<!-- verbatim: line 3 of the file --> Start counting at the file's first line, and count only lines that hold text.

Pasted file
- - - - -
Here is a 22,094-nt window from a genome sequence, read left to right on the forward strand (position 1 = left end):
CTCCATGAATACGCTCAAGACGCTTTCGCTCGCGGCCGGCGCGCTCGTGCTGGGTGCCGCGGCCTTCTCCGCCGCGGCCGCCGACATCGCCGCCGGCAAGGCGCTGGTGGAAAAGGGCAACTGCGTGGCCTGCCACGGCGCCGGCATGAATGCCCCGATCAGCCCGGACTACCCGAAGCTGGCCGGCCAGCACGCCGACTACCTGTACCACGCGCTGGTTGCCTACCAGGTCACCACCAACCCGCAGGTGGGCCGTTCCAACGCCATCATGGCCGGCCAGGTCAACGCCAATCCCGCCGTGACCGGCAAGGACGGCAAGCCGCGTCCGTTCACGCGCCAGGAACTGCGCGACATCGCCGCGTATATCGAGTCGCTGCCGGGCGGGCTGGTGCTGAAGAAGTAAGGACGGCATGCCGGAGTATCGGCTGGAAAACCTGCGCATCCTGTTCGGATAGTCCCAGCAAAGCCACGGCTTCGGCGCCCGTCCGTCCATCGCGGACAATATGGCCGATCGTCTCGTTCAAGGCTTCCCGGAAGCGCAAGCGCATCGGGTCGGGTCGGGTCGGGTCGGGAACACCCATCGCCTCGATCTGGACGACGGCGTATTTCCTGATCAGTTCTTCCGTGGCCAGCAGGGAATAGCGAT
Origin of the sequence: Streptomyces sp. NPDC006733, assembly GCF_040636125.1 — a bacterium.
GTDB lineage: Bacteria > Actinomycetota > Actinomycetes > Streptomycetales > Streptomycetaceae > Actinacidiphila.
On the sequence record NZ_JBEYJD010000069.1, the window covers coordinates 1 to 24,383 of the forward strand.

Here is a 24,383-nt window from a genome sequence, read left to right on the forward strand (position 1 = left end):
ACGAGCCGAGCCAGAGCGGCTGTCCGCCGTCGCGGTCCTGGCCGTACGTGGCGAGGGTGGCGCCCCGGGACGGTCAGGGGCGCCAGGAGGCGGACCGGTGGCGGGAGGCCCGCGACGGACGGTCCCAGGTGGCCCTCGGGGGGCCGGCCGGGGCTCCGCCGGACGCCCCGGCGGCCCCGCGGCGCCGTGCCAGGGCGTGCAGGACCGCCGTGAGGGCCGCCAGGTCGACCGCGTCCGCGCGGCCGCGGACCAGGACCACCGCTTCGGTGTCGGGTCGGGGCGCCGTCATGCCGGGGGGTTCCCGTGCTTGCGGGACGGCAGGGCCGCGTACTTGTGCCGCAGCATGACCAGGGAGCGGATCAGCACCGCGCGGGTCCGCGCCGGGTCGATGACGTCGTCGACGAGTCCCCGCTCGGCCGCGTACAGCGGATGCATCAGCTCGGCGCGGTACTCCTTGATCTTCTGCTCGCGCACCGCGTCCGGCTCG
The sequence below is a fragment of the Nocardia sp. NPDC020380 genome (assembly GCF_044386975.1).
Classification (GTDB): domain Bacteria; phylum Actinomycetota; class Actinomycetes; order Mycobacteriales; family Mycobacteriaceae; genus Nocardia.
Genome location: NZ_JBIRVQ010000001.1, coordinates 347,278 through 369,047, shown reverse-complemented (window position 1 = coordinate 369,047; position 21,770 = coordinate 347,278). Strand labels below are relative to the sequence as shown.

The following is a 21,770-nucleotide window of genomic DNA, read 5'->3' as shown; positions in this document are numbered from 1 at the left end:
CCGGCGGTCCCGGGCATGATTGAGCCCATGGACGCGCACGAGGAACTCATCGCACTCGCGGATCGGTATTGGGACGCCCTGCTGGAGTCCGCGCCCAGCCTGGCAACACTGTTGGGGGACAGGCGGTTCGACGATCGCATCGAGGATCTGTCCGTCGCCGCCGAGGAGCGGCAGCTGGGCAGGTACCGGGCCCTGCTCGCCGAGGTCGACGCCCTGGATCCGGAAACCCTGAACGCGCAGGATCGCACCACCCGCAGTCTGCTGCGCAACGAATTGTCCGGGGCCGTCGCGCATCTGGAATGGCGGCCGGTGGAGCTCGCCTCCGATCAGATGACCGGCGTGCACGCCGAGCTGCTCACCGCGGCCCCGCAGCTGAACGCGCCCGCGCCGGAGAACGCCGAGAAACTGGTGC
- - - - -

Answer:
Origin of the sequence: Streptomyces sp. NPDC006733, assembly GCF_040636125.1 — a bacterium.